And that brings me to what I think is the "Original Sin"-Selfishness

The seven deadly sins are essentially, in my eyes, different flavors of selfishness.

If you think about it, each of the seven basically come down to the sinner thinking that they deserve something more than someone else.

Take my examples above. My two antagonists, the Invisible Thief of d.o.mai.n, and the omnipresent entities of pre.d.o.mai.n, both believe that they are entitled to money that they did not earn.

They succumb to Greed, but their first mistake was that of selfishness. 

So, if you want to break it down to it's inception, maybe all antagonists simply weren't taught to share as children.

So writing a convincing, interesting antagonist (or "bad guy") isn't about creating the most sadistic mass murderer your mind can create, it's in taking your hero, and tweaking his motivations.

I think it's a worthwhile exercise to take the hero from one of my stories, his personality and character, and twist it by changing only his motivations.

Take your pillar of virtue, your cool, calculating spy, and give them a childhood that teaches them to throw their morals out the window in pursuit of the singular thing that they have been denied their entire life.

Because when I see adults that are immoral, there is always a reason.

It's the butterfly effect of our world. 

A father that continually degrades his children because he is unhappy with himself teaches his children that they themselves are unworthy of happiness. 

At some point one of the children will seek to fill that hole with something, and...........take your pick of the seven deadly sins, as you are the author of their downfall.

For the purposes of this exercise, let's say that they decide that physical abuse is the way that they choose to recover their lost self esteem. The person that they abuse will continue to carry the cancer of the previous persons selfishness, choosing their own personal flavor of sin to carry the torch until someone at some point introduces kindness and./or morality into the chain.

By definition, you cannot have catharsis or redemption without having a ditch to pull your character out of, and creating at least a rudimentary back story to justify your antagonists ill intentions.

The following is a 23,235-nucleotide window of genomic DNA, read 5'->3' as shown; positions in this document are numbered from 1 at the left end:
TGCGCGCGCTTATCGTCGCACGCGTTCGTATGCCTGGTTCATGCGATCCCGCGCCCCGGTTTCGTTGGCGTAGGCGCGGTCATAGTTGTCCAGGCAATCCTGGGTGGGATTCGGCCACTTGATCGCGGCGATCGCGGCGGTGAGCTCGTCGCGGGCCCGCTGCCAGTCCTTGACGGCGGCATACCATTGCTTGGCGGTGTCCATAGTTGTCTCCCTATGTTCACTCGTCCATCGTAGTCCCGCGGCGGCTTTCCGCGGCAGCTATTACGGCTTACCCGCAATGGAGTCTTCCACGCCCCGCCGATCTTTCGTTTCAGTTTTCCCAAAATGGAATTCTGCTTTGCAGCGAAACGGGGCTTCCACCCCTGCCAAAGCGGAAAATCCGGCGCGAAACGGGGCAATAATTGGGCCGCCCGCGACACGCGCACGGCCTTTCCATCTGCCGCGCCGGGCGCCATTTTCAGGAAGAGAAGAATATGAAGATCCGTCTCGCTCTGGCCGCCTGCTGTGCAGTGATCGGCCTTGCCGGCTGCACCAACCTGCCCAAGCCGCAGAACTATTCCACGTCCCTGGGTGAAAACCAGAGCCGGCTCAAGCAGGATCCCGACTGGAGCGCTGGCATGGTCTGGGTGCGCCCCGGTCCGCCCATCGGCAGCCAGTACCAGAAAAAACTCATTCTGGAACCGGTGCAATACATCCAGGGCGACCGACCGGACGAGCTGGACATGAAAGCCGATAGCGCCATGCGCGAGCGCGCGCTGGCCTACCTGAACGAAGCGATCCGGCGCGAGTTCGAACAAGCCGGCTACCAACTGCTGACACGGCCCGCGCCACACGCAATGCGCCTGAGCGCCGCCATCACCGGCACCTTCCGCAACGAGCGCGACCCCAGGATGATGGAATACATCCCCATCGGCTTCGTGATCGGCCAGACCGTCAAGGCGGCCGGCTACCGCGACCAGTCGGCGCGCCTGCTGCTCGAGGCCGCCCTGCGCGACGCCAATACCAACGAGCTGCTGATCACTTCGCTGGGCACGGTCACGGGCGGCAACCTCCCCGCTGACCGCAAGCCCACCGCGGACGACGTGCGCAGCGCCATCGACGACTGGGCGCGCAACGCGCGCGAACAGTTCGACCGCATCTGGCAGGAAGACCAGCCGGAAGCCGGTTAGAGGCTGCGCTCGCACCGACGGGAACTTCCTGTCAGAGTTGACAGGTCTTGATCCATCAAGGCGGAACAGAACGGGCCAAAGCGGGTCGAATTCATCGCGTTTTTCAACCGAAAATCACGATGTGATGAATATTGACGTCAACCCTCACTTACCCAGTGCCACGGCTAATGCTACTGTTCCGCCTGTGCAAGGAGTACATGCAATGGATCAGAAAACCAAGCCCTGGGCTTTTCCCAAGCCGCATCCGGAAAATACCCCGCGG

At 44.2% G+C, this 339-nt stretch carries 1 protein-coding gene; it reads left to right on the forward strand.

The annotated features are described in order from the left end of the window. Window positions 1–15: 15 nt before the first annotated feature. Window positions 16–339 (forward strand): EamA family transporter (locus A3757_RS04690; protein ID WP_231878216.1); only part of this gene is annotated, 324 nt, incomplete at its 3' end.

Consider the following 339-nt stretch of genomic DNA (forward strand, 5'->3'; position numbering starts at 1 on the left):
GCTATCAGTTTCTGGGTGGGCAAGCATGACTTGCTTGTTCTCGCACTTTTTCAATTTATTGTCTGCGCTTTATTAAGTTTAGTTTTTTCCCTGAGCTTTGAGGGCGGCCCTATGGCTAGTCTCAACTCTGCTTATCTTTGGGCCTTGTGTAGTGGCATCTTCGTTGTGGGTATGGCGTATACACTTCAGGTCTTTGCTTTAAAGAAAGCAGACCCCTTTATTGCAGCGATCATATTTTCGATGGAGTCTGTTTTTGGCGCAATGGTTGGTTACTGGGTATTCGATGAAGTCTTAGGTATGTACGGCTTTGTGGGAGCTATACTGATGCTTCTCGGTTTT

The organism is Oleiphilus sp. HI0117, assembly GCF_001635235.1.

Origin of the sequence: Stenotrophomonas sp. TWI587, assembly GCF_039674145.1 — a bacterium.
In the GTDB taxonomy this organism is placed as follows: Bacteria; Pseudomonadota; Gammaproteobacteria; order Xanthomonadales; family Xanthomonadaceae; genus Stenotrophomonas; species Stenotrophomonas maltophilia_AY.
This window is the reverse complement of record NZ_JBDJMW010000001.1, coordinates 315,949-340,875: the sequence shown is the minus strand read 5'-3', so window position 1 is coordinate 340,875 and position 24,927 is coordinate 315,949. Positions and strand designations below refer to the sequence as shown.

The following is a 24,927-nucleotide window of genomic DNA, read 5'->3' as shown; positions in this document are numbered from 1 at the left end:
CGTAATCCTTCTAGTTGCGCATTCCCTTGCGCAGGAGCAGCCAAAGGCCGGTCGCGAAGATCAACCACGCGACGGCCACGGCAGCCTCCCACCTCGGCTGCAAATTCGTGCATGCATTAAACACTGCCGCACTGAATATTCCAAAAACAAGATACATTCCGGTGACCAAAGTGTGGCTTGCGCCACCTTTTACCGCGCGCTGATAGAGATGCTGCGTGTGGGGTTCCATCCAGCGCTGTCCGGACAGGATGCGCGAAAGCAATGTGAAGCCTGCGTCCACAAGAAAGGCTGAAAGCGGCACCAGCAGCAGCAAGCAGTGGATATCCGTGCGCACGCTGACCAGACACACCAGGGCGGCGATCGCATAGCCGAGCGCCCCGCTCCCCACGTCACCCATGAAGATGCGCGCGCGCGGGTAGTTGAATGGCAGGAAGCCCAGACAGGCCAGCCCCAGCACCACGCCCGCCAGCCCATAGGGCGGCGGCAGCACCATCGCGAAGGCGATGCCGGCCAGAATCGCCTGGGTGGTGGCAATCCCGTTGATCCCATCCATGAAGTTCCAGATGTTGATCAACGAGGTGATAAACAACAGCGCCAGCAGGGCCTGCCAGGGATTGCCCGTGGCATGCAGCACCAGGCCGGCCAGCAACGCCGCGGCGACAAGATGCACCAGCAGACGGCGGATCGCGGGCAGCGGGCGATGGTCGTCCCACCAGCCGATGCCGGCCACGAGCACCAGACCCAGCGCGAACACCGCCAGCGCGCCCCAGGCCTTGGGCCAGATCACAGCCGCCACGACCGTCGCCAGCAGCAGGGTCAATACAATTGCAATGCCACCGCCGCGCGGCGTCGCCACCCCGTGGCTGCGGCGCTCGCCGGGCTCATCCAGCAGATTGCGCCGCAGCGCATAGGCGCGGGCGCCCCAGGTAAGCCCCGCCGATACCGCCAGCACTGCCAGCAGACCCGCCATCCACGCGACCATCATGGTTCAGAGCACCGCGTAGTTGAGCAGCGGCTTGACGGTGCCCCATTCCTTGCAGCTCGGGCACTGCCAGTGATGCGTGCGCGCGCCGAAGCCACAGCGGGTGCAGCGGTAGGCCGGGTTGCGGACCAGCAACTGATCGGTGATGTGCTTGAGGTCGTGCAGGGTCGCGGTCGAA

A human antagonist, or at least one with human weaknesses, makes for a much more interesting conflict.

So, when it comes time to create your "evil" villain, don't cheat them. Give them as much thought as you give your hero. You story will be much more interesting when you have to make your hero struggle and bleed for his happy ending.

I look forward to your comments, I certainly don't know everything on this or any other subject, and wrote this just as much as a helpful exercise for myself and to start a discussion as I did to instruct anyone.

Once again, thanks for reading, and I hope you take a look at some of my earlier posts.


  1. Chris:
    The "Bad Guy" is always the more interesting character, and usually funnier. I see your point about re-defining evil but some people do some things that are so heinous (for whatever reason) that we have to think they are evil. Trying to give them a back story is interesting, but may lose the audience if what they do is just that terrible. Sometimes we don't want to know their story. My book actually has what I consider a very likable bad guy, but that depends on how you interpret the story.

  2. Erin,

    Thanks for the comment. I didn't mean that they HAD to be likeable, just that if you take the time to flesh out their reasoning (even if you don't agree with their view), it makes them more believeable.

    I've just become disenfranchised with the classic "run around doing bad things because its good to be bad or because they were just born bad". There are plotlines where it works perfectly (especially if it is being leveraged for satirical effect ;-), I just feel that its often a loophole employed out of laziness or lack of creativity.

    That was the point of the post, to share my thoughts and things I've learned the hard way about writing better villains, and to hopefully encourage healthy discussion on the topic, which you've provided beautifully :-)


Post a Comment